Was it different recording without your brother, Levatte, who is currently incarcerated?
Not really. My brother never gets involved in my music. It’s weird because he tells me all the time that he’s probably my biggest fan as far as what I choose to talk about in my music, but he’s never really been a part of my recording. He’s kind of the brain of our company, of our corporation. I still have the opportunity to get my direction on the business side from him. I can’t talk to him as much as I would like to, but I still get to talk to him and make sure that we’re still on the same page on the business side.
Do you find yourself getting more into the business side of things instead of focusing entirely on making and promoting music?
I think that should be the most important thing for any artists at this point. You have to know how to make money and how to bring it in. I’m trying to expand that and I do understand the kind of music that I choose to make hinders me at times as far as not being able to maximize on everything that this game has to offer. I’m probably not able to get everything out of it that I probably would be able to if I was making a different kind of music, but I’m happy with the kind of music that I choose to make.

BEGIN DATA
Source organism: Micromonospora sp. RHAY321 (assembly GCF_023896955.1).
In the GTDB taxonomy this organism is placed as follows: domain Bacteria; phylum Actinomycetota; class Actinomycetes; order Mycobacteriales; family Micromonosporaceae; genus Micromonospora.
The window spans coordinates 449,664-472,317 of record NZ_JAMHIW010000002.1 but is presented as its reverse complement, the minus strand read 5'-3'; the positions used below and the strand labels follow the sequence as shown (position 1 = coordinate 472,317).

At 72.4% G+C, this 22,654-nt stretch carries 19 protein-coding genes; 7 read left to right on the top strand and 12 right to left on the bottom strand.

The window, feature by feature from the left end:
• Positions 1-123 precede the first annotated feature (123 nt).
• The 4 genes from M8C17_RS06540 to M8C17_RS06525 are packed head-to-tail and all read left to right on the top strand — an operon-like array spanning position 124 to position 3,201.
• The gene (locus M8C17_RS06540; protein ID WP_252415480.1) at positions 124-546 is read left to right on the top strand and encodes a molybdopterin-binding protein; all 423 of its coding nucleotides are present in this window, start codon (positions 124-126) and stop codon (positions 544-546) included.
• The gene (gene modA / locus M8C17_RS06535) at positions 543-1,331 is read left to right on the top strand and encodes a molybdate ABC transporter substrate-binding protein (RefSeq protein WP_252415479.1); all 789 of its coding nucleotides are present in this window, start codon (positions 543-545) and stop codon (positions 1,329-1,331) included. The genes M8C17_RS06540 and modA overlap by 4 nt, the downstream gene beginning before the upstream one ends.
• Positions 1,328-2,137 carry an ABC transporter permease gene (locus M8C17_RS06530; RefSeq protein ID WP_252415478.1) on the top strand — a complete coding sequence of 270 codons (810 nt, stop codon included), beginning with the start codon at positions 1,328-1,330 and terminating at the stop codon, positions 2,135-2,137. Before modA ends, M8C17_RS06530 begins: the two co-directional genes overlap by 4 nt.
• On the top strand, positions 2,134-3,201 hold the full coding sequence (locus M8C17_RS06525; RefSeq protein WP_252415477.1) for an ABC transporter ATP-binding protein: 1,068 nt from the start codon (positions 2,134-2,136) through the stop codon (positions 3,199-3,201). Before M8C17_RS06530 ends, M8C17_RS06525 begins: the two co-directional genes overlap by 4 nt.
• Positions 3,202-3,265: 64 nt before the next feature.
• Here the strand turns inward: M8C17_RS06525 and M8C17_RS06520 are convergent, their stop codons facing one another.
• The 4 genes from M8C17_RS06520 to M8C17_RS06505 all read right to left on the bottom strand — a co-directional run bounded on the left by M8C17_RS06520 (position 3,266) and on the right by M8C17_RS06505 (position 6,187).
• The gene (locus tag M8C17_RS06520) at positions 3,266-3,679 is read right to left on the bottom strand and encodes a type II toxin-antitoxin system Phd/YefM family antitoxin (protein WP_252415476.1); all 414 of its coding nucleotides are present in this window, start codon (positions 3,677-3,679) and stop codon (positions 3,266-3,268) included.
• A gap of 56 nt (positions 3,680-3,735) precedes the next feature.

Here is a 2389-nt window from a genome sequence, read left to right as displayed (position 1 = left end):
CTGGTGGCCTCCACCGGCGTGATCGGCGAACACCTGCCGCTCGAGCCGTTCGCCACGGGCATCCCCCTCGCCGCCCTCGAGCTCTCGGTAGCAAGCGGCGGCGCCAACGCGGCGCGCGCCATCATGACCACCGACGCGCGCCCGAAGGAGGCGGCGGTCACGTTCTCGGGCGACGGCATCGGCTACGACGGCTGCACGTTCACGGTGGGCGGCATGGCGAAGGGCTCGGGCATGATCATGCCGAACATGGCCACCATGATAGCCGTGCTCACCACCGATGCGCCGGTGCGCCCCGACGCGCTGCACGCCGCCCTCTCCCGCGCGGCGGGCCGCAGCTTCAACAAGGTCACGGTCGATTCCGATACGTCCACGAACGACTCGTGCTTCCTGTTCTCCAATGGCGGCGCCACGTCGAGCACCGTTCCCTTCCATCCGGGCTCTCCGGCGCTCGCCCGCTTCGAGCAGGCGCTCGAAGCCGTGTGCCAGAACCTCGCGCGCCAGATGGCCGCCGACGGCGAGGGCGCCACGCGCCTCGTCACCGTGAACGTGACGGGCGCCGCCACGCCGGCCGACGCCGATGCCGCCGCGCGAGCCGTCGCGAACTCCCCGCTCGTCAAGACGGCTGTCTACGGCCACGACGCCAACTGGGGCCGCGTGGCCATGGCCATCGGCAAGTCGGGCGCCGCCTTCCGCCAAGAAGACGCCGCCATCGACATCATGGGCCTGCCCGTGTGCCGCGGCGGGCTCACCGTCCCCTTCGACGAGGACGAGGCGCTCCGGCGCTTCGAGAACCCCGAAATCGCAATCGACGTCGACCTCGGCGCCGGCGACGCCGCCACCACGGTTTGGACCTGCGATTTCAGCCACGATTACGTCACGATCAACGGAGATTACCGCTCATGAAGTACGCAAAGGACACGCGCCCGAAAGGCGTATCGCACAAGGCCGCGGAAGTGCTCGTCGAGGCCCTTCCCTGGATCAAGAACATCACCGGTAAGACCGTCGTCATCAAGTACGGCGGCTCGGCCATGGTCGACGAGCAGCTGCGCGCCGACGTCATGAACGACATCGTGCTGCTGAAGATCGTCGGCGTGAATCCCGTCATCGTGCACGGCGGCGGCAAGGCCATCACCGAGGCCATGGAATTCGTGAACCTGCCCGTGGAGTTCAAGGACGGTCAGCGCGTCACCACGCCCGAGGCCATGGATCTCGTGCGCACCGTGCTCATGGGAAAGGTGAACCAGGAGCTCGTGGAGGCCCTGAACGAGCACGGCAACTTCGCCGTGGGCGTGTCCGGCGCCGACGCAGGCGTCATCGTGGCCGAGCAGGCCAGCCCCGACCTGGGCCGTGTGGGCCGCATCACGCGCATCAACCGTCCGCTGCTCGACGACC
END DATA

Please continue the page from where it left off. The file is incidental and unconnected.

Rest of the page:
Do you have any sales goals for Definition of Real?
Not really. I feel I’m more established this time around than I obviously was the first time around. Album sales are a funny thing. I feel as though regardless of what it is that I do sell, I feel as though the music is going to play a huge part in that and with this particular project, I’m more than pleased with how it came out and I definitely feel great about the product I’m delivering on June 10.